I struggle with what appears to be a polarized perspective. While for the
majority of my life I would fall within the narratives of those defined
as abled, my reality as a person from an invisible minority provides me
with a point of political, social and economic context that is not
unlike that experienced by people with disabilities. As such, as a
researcher I have developed a critical lens rooted in an experience of
marginalization. One aligned with survival within a system of
legislative and medically oriented themes focused on breeding out the
characteristics of identity that are uniquely percieved or defined
within my community. While my lived experiences are not rooted in an
embodied framing of disablity, my identity as other is no less
characterized by the same process of positivist researchers taking
knowledge and a deep distrust of the researcher community.
have and continue to struggle with where my perspective and legitimacy
play out in this area and this is made more problematic as these
questions are asked. Please do not take this as a dismissal of the
question only acknowledgement of the need for this type of
questioning. What is really being asked is who speaks and for whom can
they speak? If we are unable to speak to the issues of each other are
we not just isolating ourselves? Perhaps it is in linking across our
experiences and our contexts of marginalization that as a abled
researcher my work and the work of disabled researchers can strenghthen
the challenging of the science that underpins the medical model. Part
of knowing is being able to write and research and be challenged on
it. If the writing is challenged before it ever starts how can we hope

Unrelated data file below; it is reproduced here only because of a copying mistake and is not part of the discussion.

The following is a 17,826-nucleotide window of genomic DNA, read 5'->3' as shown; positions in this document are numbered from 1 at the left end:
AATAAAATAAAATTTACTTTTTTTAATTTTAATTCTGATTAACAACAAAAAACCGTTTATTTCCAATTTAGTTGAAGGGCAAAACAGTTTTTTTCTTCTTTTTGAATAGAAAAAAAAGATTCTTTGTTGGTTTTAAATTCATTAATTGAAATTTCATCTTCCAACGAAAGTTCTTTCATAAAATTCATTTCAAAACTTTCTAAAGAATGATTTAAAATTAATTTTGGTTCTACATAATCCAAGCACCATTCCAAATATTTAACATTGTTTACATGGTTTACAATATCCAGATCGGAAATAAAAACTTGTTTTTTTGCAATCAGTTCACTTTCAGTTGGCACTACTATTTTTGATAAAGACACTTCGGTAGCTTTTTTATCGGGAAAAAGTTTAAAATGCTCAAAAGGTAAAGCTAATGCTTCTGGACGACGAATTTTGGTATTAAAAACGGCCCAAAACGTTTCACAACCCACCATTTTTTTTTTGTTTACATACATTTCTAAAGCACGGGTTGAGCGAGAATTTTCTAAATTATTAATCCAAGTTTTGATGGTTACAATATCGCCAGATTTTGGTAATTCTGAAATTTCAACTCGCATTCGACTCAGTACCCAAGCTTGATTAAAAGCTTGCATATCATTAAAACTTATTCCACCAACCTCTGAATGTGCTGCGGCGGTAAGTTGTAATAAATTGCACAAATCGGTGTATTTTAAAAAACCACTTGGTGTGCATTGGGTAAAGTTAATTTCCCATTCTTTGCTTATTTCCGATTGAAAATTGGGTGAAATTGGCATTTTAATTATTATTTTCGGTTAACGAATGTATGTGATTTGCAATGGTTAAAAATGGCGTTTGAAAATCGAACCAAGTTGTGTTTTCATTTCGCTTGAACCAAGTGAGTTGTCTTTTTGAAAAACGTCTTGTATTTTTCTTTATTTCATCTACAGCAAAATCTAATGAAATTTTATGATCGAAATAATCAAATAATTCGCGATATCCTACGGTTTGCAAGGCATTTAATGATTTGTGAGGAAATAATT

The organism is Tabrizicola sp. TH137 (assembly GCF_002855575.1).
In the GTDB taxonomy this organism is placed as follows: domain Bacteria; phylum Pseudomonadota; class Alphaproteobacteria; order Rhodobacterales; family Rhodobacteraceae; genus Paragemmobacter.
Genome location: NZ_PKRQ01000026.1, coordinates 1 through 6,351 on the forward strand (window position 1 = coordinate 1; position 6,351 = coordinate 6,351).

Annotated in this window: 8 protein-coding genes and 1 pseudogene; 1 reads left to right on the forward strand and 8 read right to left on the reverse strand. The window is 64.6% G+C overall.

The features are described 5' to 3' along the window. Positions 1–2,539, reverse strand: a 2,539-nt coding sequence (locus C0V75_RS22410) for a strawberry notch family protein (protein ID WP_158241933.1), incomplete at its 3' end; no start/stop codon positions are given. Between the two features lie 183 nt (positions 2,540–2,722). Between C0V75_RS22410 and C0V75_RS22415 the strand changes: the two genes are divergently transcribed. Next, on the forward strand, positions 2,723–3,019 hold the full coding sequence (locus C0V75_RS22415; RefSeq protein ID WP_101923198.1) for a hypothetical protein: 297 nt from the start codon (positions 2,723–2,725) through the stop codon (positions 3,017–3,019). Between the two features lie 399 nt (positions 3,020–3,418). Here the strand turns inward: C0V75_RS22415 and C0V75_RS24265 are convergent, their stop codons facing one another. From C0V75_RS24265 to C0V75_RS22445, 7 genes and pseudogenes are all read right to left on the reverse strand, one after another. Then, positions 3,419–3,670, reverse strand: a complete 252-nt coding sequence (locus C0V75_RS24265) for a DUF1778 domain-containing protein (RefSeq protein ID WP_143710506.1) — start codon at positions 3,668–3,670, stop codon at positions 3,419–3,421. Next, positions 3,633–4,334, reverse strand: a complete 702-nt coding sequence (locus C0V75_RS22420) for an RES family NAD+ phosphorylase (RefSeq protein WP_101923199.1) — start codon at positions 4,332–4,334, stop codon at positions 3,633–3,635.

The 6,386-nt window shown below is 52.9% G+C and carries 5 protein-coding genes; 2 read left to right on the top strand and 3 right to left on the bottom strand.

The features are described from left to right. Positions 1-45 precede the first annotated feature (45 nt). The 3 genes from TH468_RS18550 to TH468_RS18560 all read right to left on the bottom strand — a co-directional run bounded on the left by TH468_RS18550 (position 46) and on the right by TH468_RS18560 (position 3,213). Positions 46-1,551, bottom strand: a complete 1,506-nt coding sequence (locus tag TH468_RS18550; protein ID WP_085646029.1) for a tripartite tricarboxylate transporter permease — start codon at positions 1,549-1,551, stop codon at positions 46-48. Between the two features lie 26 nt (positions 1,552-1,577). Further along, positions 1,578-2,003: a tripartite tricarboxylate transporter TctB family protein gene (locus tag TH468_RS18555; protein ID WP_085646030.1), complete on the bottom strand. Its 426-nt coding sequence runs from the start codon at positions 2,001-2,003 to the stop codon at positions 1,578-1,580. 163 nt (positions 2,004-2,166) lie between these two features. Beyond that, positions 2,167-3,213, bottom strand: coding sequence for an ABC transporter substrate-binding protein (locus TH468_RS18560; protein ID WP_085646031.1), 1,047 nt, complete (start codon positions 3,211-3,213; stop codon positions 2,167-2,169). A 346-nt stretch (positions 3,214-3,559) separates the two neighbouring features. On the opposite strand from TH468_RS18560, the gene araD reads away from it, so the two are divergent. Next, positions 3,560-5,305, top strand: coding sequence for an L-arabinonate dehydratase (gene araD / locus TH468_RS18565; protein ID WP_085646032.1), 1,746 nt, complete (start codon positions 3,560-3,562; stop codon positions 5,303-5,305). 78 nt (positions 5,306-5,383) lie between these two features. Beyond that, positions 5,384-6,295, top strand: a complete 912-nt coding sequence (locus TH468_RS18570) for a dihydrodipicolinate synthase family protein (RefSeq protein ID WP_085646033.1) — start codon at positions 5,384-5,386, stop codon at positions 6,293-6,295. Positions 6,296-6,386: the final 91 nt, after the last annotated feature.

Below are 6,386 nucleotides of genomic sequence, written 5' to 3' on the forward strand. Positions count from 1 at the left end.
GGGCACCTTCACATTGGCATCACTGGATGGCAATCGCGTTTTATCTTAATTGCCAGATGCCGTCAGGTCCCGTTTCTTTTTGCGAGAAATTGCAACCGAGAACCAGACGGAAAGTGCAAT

to educate those who attempt to define us?
> Date: Sat, 18 Jul 2009 16:27:53 -0400
> From: [log in to unmask]
> Subject: Re: The question of being able-bodied and doing work in the field of disabili...
> To: [log in to unmask]
> Hi everyone!
> Thanks, Larry, for raising this. "Able-bodied" has been bothering me
> since the original question was posed, and I'm kind of surprised no one else
> challenged it. "Able-bodied" retains the medical model assumption that
> 'disability' resides in the body rather than in society. I fear for DS's
> future if we don't come to understand this basic premise. Not only that,
> "able-bodied" also assumes impairment renders the disabled or 'impaired' body
> rather useless. Even though I am blind my body is able to do most everything
> else I want it to do. Even so, society continues to disable me. The concept
> of able-bodiedness also excludes cognitive and sensory features of the
> lived experience of embodiment and probably more than what is coming to my
> mind at the moment. I am also troubled by the continued use of 'disability'
> and 'impairment' interchangeably. And I disagree with and am offended by
> the assertion that everyone has "disabilities."
> Re: the content of the question -- I think whether it is appropriate for
> nondisabled researchers to do disabilitly research depends on their intent,
> their theoretical approaches, their research models, etc. I think it's
> important for disability researchers who consider themselves nondisabled to
> state this throughout the project, including in the write-up.
> At various times during my doctoral research, each and all the participants
> mentioned they would not have responded to my call for blind participants
> had I not stated I am blind because they were not willing to be used once
> again by sighted researchers.
> Best wishes,
> In a message dated 7/18/2009 9:06:06 A.M. Pacific Daylight Time,
> [log in to unmask] writes:
> Apart from anything else in this debate, being "able bodied" is not the
> binary polar opposite of "being disabled"
> **************Snoop, Lil Wayne, Lady GaGa -- land the tix you need for this
> summer's biggest tours. Tourtracker.com
> ________________End of message________________
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